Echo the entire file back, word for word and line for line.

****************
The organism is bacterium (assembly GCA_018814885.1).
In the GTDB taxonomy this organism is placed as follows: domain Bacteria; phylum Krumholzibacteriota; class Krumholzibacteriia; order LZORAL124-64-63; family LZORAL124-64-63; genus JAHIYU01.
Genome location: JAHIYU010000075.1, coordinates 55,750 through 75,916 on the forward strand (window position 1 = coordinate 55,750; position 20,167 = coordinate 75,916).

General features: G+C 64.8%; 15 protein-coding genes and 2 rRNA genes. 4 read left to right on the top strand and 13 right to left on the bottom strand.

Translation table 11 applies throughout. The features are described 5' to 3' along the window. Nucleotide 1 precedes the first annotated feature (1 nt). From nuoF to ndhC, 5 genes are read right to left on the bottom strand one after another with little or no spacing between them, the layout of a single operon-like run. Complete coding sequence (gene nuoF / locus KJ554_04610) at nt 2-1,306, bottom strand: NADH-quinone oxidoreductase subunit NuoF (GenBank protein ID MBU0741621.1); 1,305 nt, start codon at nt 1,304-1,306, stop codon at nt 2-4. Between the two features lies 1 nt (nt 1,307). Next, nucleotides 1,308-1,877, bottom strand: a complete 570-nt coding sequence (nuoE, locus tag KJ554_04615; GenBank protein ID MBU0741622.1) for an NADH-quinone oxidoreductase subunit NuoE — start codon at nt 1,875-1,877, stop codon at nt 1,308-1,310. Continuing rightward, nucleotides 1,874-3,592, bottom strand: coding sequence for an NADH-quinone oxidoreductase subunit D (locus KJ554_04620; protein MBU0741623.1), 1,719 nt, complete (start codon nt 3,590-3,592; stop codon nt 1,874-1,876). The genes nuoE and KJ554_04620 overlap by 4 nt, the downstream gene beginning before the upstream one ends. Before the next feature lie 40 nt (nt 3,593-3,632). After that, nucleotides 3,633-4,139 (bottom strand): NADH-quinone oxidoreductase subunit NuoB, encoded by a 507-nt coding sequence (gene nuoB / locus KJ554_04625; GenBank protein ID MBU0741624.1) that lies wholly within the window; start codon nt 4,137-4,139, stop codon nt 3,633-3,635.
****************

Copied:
The organism is bacterium (assembly GCA_018814885.1).
In the GTDB taxonomy this organism is placed as follows: domain Bacteria; phylum Krumholzibacteriota; class Krumholzibacteriia; order LZORAL124-64-63; family LZORAL124-64-63; genus JAHIYU01.
Genome location: JAHIYU010000075.1, coordinates 55,750 through 75,916 on the forward strand (window position 1 = coordinate 55,750; position 20,167 = coordinate 75,916).

General features: G+C 64.8%; 15 protein-coding genes and 2 rRNA genes. 4 read left to right on the top strand and 13 right to left on the bottom strand.

Translation table 11 applies throughout. The features are described 5' to 3' along the window. Nucleotide 1 precedes the first annotated feature (1 nt). From nuoF to ndhC, 5 genes are read right to left on the bottom strand one after another with little or no spacing between them, the layout of a single operon-like run. Complete coding sequence (gene nuoF / locus KJ554_04610) at nt 2-1,306, bottom strand: NADH-quinone oxidoreductase subunit NuoF (GenBank protein ID MBU0741621.1); 1,305 nt, start codon at nt 1,304-1,306, stop codon at nt 2-4. Between the two features lies 1 nt (nt 1,307). Next, nucleotides 1,308-1,877, bottom strand: a complete 570-nt coding sequence (nuoE, locus tag KJ554_04615; GenBank protein ID MBU0741622.1) for an NADH-quinone oxidoreductase subunit NuoE — start codon at nt 1,875-1,877, stop codon at nt 1,308-1,310. Continuing rightward, nucleotides 1,874-3,592, bottom strand: coding sequence for an NADH-quinone oxidoreductase subunit D (locus KJ554_04620; protein MBU0741623.1), 1,719 nt, complete (start codon nt 3,590-3,592; stop codon nt 1,874-1,876). The genes nuoE and KJ554_04620 overlap by 4 nt, the downstream gene beginning before the upstream one ends. Before the next feature lie 40 nt (nt 3,593-3,632). After that, nucleotides 3,633-4,139 (bottom strand): NADH-quinone oxidoreductase subunit NuoB, encoded by a 507-nt coding sequence (gene nuoB / locus KJ554_04625; GenBank protein ID MBU0741624.1) that lies wholly within the window; start codon nt 4,137-4,139, stop codon nt 3,633-3,635.